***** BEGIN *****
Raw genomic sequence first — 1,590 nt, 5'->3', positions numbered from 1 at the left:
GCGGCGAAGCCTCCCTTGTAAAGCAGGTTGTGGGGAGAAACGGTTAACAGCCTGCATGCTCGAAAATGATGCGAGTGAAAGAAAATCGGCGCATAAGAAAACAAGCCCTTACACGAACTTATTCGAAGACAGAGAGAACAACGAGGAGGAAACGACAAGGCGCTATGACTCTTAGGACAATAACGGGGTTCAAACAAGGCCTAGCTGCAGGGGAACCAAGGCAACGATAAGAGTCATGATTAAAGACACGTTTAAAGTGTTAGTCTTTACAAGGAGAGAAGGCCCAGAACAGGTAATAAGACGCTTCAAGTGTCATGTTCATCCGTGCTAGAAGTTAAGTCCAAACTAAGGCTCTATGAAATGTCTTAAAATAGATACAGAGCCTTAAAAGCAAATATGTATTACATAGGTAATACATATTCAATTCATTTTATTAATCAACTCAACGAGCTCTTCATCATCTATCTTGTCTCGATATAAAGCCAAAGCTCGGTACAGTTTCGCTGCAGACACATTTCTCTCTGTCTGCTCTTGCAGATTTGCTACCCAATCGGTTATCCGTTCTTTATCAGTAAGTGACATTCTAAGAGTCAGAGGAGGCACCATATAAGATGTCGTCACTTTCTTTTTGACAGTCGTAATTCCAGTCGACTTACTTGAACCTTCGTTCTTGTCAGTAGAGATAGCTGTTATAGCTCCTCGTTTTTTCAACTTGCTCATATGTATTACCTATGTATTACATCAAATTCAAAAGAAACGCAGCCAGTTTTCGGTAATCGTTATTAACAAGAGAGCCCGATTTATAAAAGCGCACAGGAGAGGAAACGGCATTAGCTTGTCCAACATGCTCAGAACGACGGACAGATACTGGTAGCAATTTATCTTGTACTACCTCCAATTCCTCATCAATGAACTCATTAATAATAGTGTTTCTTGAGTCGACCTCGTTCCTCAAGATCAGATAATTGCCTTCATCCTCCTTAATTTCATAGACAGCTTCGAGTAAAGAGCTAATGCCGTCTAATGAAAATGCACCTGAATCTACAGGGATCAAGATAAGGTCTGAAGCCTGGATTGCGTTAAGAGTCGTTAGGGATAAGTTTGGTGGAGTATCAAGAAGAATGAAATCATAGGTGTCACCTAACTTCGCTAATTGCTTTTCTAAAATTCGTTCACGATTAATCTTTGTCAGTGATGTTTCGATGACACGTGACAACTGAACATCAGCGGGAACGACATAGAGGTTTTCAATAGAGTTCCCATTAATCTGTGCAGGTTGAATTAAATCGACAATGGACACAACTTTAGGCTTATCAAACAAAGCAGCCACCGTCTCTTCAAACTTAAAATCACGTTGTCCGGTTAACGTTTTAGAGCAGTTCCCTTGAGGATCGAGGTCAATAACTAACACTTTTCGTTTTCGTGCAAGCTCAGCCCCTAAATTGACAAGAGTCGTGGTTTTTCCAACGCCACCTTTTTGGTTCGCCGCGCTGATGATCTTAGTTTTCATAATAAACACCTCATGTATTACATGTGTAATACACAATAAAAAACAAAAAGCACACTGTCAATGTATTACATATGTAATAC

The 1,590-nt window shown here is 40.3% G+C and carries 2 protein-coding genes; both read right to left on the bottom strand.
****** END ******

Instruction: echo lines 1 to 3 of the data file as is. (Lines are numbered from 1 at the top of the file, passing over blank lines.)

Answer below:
Raw genomic sequence first — 1,590 nt, 5'->3', positions numbered from 1 at the left:
GCGGCGAAGCCTCCCTTGTAAAGCAGGTTGTGGGGAGAAACGGTTAACAGCCTGCATGCTCGAAAATGATGCGAGTGAAAGAAAATCGGCGCATAAGAAAACAAGCCCTTACACGAACTTATTCGAAGACAGAGAGAACAACGAGGAGGAAACGACAAGGCGCTATGACTCTTAGGACAATAACGGGGTTCAAACAAGGCCTAGCTGCAGGGGAACCAAGGCAACGATAAGAGTCATGATTAAAGACACGTTTAAAGTGTTAGTCTTTACAAGGAGAGAAGGCCCAGAACAGGTAATAAGACGCTTCAAGTGTCATGTTCATCCGTGCTAGAAGTTAAGTCCAAACTAAGGCTCTATGAAATGTCTTAAAATAGATACAGAGCCTTAAAAGCAAATATGTATTACATAGGTAATACATATTCAATTCATTTTATTAATCAACTCAACGAGCTCTTCATCATCTATCTTGTCTCGATATAAAGCCAAAGCTCGGTACAGTTTCGCTGCAGACACATTTCTCTCTGTCTGCTCTTGCAGATTTGCTACCCAATCGGTTATCCGTTCTTTATCAGTAAGTGACATTCTAAGAGTCAGAGGAGGCACCATATAAGATGTCGTCACTTTCTTTTTGACAGTCGTAATTCCAGTCGACTTACTTGAACCTTCGTTCTTGTCAGTAGAGATAGCTGTTATAGCTCCTCGTTTTTTCAACTTGCTCATATGTATTACCTATGTATTACATCAAATTCAAAAGAAACGCAGCCAGTTTTCGGTAATCGTTATTAACAAGAGAGCCCGATTTATAAAAGCGCACAGGAGAGGAAACGGCATTAGCTTGTCCAACATGCTCAGAACGACGGACAGATACTGGTAGCAATTTATCTTGTACTACCTCCAATTCCTCATCAATGAACTCATTAATAATAGTGTTTCTTGAGTCGACCTCGTTCCTCAAGATCAGATAATTGCCTTCATCCTCCTTAATTTCATAGACAGCTTCGAGTAAAGAGCTAATGCCGTCTAATGAAAATGCACCTGAATCTACAGGGATCAAGATAAGGTCTGAAGCCTGGATTGCGTTAAGAGTCGTTAGGGATAAGTTTGGTGGAGTATCAAGAAGAATGAAATCATAGGTGTCACCTAACTTCGCTAATTGCTTTTCTAAAATTCGTTCACGATTAATCTTTGTCAGTGATGTTTCGATGACACGTGACAACTGAACATCAGCGGGAACGACATAGAGGTTTTCAATAGAGTTCCCATTAATCTGTGCAGGTTGAATTAAATCGACAATGGACACAACTTTAGGCTTATCAAACAAAGCAGCCACCGTCTCTTCAAACTTAAAATCACGTTGTCCGGTTAACGTTTTAGAGCAGTTCCCTTGAGGATCGAGGTCAATAACTAACACTTTTCGTTTTCGTGCAAGCTCAGCCCCTAAATTGACAAGAGTCGTGGTTTTTCCAACGCCACCTTTTTGGTTCGCCGCGCTGATGATCTTAGTTTTCATAATAAACACCTCATGTATTACATGTGTAATACACAATAAAAAACAAAAAGCACACTGTCAATGTATTACATATGTAATAC

The 1,590-nt window shown here is 40.3% G+C and carries 2 protein-coding genes; both read right to left on the bottom strand.